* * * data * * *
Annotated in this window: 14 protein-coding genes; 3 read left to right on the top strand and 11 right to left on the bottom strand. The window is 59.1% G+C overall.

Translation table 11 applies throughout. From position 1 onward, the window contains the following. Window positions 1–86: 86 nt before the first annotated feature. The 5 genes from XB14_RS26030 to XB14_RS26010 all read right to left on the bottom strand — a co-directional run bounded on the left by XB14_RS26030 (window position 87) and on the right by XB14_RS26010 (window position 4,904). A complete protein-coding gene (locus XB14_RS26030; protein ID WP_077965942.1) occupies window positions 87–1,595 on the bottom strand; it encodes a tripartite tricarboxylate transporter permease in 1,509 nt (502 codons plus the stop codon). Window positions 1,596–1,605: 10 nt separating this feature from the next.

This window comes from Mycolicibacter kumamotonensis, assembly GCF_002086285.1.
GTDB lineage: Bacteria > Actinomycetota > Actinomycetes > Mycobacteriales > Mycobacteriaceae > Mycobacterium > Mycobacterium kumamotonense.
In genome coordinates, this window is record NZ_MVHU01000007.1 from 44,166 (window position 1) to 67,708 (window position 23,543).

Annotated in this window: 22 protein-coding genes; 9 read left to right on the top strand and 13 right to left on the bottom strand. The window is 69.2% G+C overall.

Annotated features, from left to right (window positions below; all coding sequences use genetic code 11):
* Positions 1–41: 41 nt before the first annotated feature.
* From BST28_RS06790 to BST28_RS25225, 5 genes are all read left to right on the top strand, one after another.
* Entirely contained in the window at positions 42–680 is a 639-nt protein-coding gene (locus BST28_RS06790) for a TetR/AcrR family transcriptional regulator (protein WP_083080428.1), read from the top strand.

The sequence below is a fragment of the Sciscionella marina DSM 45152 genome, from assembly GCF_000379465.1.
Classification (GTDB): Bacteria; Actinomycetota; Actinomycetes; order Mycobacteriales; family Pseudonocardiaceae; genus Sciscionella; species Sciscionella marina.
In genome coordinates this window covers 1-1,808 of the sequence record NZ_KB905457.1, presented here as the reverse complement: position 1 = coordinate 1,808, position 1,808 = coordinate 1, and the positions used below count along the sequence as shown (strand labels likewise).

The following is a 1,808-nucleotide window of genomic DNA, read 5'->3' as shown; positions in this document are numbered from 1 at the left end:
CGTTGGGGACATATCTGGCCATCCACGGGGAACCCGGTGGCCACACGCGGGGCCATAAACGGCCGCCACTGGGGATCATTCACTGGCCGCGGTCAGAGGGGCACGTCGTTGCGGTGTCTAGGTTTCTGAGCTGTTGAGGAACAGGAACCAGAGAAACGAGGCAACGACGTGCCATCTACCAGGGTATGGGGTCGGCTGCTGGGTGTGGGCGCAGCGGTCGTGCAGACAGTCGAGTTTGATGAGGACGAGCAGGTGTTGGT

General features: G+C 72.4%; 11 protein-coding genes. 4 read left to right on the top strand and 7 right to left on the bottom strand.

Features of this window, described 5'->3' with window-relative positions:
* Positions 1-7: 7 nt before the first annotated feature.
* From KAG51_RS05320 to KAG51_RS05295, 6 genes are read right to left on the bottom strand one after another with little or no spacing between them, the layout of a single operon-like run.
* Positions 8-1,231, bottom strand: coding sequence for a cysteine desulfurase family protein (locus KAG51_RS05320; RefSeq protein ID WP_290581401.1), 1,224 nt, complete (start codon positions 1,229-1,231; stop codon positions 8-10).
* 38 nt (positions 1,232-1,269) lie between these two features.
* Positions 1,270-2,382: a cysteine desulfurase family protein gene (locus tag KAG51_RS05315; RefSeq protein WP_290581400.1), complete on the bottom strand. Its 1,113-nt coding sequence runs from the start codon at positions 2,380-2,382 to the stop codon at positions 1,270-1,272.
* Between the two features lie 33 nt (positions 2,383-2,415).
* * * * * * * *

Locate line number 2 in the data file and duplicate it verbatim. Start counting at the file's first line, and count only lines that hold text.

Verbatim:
Translation table 11 applies throughout. From position 1 onward, the window contains the following. Window positions 1–86: 86 nt before the first annotated feature. The 5 genes from XB14_RS26030 to XB14_RS26010 all read right to left on the bottom strand — a co-directional run bounded on the left by XB14_RS26030 (window position 87) and on the right by XB14_RS26010 (window position 4,904). A complete protein-coding gene (locus XB14_RS26030; protein ID WP_077965942.1) occupies window positions 87–1,595 on the bottom strand; it encodes a tripartite tricarboxylate transporter permease in 1,509 nt (502 codons plus the stop codon). Window positions 1,596–1,605: 10 nt separating this feature from the next.